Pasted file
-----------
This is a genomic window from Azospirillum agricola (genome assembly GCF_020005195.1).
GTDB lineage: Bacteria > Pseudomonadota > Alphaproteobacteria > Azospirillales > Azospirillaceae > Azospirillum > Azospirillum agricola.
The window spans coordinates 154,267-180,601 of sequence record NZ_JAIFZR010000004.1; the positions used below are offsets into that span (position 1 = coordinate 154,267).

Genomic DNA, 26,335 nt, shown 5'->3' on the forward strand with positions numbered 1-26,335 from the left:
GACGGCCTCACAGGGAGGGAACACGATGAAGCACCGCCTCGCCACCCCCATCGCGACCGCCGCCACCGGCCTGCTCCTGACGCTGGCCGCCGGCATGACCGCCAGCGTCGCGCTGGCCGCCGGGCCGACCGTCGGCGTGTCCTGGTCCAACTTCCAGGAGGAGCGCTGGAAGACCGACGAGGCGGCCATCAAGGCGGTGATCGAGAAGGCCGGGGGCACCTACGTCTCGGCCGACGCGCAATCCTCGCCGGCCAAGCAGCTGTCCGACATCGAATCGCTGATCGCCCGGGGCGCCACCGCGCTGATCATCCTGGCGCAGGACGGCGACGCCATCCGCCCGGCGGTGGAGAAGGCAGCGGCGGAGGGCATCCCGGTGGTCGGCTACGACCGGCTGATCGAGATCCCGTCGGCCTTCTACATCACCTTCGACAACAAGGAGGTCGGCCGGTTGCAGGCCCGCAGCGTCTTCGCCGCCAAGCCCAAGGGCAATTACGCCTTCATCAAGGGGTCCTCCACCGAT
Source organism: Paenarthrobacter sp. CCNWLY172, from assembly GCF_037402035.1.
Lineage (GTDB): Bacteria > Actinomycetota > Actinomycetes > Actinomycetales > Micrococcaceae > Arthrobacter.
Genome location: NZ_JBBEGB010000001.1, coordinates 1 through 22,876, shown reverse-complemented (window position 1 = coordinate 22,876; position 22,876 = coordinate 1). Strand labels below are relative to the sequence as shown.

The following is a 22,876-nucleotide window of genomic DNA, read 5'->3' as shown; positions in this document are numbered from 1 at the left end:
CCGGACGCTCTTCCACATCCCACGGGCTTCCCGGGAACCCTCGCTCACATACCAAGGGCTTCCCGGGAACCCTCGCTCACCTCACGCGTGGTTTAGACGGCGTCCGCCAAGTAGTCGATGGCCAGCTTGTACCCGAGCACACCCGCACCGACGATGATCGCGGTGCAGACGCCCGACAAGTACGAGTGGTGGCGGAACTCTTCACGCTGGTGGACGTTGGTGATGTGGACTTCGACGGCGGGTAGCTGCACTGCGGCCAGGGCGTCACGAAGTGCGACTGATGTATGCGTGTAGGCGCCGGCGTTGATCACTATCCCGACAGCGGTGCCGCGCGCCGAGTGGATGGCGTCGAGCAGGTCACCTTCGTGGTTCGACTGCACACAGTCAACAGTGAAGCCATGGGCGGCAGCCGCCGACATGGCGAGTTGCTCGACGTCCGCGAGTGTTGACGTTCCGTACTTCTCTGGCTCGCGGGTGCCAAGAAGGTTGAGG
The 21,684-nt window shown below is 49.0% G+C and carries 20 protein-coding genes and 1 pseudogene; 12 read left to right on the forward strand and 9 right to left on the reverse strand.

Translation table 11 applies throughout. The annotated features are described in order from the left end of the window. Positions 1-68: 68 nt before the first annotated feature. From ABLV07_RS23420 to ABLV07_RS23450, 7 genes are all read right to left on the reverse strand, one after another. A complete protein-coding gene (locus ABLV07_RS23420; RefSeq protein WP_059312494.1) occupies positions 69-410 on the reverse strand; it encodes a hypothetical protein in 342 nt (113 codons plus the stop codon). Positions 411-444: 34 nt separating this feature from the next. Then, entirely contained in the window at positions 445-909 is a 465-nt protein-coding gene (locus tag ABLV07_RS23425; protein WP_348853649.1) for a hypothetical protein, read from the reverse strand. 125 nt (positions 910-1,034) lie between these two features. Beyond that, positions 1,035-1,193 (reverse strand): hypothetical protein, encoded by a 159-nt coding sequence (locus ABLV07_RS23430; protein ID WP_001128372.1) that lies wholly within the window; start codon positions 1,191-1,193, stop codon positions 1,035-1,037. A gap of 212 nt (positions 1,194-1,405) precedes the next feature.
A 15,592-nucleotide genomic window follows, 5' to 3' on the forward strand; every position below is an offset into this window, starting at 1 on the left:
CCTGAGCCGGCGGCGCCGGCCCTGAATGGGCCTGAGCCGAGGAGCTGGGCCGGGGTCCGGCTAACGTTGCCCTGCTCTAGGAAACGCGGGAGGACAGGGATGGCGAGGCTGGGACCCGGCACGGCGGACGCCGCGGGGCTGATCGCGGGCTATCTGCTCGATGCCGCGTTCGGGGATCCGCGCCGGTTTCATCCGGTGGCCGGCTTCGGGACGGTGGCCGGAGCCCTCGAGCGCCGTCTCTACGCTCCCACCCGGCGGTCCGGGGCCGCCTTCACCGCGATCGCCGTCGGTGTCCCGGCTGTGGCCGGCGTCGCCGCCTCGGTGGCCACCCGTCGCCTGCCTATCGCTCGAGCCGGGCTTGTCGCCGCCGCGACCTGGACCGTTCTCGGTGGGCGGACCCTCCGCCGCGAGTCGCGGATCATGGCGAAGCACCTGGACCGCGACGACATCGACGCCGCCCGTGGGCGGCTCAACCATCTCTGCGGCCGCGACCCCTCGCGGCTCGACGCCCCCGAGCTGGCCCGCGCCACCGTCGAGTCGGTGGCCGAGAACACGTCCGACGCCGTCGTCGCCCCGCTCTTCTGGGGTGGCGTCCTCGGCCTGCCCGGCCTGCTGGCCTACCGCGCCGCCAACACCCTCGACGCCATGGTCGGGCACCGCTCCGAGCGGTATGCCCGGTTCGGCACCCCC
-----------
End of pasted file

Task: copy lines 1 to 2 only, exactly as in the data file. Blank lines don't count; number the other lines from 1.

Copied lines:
This is a genomic window from Azospirillum agricola (genome assembly GCF_020005195.1).
GTDB lineage: Bacteria > Pseudomonadota > Alphaproteobacteria > Azospirillales > Azospirillaceae > Azospirillum > Azospirillum agricola.